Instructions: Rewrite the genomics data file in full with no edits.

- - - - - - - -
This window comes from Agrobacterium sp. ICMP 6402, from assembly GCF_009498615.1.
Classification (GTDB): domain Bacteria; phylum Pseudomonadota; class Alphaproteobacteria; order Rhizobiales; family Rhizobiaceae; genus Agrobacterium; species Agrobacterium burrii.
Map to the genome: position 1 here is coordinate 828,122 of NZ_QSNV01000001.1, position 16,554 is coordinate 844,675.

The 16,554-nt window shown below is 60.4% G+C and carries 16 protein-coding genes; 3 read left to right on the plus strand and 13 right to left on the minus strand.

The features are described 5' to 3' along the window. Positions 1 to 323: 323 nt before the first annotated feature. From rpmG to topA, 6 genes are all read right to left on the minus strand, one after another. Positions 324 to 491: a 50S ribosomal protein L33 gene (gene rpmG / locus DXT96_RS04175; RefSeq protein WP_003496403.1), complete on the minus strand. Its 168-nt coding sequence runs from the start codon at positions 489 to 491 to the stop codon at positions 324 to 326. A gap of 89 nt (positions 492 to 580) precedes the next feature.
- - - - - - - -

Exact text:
This window comes from Agrobacterium sp. ICMP 6402, from assembly GCF_009498615.1.
Classification (GTDB): domain Bacteria; phylum Pseudomonadota; class Alphaproteobacteria; order Rhizobiales; family Rhizobiaceae; genus Agrobacterium; species Agrobacterium burrii.
Map to the genome: position 1 here is coordinate 828,122 of NZ_QSNV01000001.1, position 16,554 is coordinate 844,675.

The 16,554-nt window shown below is 60.4% G+C and carries 16 protein-coding genes; 3 read left to right on the plus strand and 13 right to left on the minus strand.

The features are described 5' to 3' along the window. Positions 1 to 323: 323 nt before the first annotated feature. From rpmG to topA, 6 genes are all read right to left on the minus strand, one after another. Positions 324 to 491: a 50S ribosomal protein L33 gene (gene rpmG / locus DXT96_RS04175; RefSeq protein WP_003496403.1), complete on the minus strand. Its 168-nt coding sequence runs from the start codon at positions 489 to 491 to the stop codon at positions 324 to 326. A gap of 89 nt (positions 492 to 580) precedes the next feature.